However, the second tower collapsed moments later and was reduced to rubble.

“That’s of course when I fell to the ground and cried, screamed, and cried out to God,” Shelly said. “Still, even at that point, I still had a real sense of hope that he would still come home. I just really thought that God was going to bring him home and he was going to be there and we were going to have dinner that night and everything was going to be okay.”

I just really thought that God was going to bring him home and everything was going to be okay. ”

— Shelly Genovese Calhoun

Shelly made dinner that night, including strawberry bread, her husband’s favorite. She carried on as if he were coming back, but he never did. However, Shelly said she believes that everything happens for a reason.

“God could’ve, of course, brought him through, but that wasn’t His plan.”

The attack deeply cut the community as well as the entire nation. Shelly leaned heavily on her faith in God for guidance and healing, and she began to travel and tell her story and tell about the strength she gained through her belief in God at churches, women’s conferences, and colleges.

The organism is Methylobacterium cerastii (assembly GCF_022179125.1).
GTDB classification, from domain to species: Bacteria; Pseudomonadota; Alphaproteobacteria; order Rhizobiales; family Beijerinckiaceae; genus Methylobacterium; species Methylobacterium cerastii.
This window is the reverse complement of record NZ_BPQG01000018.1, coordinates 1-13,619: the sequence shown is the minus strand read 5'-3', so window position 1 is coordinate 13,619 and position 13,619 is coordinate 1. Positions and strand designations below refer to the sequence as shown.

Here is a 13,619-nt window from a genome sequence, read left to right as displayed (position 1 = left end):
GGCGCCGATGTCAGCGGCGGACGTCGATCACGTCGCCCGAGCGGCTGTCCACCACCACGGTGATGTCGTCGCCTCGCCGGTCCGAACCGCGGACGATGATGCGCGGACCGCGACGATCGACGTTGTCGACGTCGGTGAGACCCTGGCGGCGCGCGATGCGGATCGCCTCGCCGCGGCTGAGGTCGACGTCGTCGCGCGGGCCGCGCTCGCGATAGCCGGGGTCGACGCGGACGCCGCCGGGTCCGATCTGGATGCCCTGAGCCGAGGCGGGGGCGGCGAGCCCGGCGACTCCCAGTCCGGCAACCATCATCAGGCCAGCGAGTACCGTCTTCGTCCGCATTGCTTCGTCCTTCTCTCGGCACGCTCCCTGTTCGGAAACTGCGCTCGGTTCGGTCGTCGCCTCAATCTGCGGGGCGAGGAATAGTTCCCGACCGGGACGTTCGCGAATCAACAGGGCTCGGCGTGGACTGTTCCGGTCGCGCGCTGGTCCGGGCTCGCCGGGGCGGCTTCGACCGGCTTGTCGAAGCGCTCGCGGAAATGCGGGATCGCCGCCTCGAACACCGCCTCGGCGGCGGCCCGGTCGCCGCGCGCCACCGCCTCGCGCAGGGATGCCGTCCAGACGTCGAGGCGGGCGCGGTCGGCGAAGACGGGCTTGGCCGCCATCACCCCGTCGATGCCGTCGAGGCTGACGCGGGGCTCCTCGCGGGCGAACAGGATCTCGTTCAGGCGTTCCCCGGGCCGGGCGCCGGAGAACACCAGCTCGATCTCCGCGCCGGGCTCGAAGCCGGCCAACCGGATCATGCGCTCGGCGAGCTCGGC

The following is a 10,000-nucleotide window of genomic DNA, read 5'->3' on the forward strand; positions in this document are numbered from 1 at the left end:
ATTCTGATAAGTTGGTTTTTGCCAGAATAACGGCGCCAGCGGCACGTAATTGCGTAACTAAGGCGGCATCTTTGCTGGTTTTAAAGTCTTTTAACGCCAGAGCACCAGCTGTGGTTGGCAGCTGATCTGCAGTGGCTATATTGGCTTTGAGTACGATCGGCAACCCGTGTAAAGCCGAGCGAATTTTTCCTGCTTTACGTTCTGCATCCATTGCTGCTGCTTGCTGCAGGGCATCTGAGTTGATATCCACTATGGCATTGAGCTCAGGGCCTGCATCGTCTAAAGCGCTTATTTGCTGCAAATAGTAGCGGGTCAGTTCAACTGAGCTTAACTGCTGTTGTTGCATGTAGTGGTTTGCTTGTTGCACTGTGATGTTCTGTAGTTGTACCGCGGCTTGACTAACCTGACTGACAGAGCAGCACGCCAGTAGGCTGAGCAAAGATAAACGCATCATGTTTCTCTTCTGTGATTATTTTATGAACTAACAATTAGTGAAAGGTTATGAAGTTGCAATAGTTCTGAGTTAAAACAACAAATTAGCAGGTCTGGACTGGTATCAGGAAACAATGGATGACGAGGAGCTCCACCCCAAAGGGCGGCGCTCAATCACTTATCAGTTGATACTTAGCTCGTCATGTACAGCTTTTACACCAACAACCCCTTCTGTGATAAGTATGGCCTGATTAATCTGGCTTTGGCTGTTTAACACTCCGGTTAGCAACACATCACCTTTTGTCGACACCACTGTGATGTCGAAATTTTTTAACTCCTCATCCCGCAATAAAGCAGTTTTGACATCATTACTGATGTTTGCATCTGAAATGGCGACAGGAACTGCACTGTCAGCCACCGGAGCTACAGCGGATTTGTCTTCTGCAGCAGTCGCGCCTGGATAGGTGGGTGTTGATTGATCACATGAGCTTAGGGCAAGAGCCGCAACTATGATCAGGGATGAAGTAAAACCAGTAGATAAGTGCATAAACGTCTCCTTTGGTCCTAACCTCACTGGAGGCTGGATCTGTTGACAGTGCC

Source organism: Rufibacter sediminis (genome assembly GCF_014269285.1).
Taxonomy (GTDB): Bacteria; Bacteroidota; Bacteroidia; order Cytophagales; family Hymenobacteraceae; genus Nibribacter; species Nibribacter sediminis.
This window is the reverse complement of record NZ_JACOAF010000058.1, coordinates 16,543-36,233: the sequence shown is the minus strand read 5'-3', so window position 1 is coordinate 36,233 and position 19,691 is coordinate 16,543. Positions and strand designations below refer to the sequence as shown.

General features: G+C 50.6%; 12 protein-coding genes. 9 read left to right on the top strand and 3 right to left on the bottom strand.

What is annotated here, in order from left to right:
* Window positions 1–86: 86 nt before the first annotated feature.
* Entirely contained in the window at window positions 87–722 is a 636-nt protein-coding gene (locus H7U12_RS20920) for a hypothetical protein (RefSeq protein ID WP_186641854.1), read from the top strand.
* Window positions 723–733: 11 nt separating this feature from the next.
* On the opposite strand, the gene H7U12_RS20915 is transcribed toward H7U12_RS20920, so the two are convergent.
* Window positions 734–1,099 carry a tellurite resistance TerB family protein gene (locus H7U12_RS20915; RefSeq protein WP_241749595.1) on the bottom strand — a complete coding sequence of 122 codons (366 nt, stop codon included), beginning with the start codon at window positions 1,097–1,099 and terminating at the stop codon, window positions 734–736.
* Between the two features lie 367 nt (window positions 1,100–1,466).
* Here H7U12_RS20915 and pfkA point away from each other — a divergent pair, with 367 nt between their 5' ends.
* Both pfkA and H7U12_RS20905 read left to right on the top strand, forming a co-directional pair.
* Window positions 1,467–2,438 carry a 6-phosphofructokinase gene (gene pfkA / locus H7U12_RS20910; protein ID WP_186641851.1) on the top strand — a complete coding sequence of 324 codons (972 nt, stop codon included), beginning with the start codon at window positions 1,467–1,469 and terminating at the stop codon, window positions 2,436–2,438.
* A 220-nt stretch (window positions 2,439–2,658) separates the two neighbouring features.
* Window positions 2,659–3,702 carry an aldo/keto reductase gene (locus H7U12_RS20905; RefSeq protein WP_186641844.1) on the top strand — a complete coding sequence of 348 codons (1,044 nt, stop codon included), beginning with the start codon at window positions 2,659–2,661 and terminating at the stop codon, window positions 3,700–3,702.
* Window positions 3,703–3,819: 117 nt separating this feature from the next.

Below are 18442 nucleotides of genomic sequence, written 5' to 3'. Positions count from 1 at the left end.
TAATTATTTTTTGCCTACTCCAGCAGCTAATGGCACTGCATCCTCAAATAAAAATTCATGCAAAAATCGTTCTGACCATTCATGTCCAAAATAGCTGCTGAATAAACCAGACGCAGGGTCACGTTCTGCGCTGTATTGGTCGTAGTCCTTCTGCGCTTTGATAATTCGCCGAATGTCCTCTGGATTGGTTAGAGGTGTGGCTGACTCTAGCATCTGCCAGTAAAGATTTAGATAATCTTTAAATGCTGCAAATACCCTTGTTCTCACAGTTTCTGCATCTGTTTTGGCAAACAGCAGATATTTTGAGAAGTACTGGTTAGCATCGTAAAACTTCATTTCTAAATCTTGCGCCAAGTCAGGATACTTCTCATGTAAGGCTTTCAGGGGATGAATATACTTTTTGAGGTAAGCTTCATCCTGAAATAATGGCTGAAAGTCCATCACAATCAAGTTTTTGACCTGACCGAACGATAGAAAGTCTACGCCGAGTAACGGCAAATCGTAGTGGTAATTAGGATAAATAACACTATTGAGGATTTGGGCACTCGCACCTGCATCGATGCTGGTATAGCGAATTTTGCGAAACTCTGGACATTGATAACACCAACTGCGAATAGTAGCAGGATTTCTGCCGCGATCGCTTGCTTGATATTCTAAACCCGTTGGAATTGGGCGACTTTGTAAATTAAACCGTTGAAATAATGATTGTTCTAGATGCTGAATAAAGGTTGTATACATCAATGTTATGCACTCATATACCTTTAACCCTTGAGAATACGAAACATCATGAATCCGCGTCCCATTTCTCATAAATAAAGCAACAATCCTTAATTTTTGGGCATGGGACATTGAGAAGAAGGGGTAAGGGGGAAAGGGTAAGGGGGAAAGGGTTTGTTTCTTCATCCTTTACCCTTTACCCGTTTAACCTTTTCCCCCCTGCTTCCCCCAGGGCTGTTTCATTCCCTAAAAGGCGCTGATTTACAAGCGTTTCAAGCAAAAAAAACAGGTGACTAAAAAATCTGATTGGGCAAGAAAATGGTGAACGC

“I just talked about how God got us through the tragedy, because not only was it thrown in our face every time we turned on the TV, but it just surrounded us,” Shelly said. “I went around and spoke about how through the grace of God that, you know, He just held us through it all and took care of us, and something that I thought that I could’ve never gotten through, He just kind of carried us through.”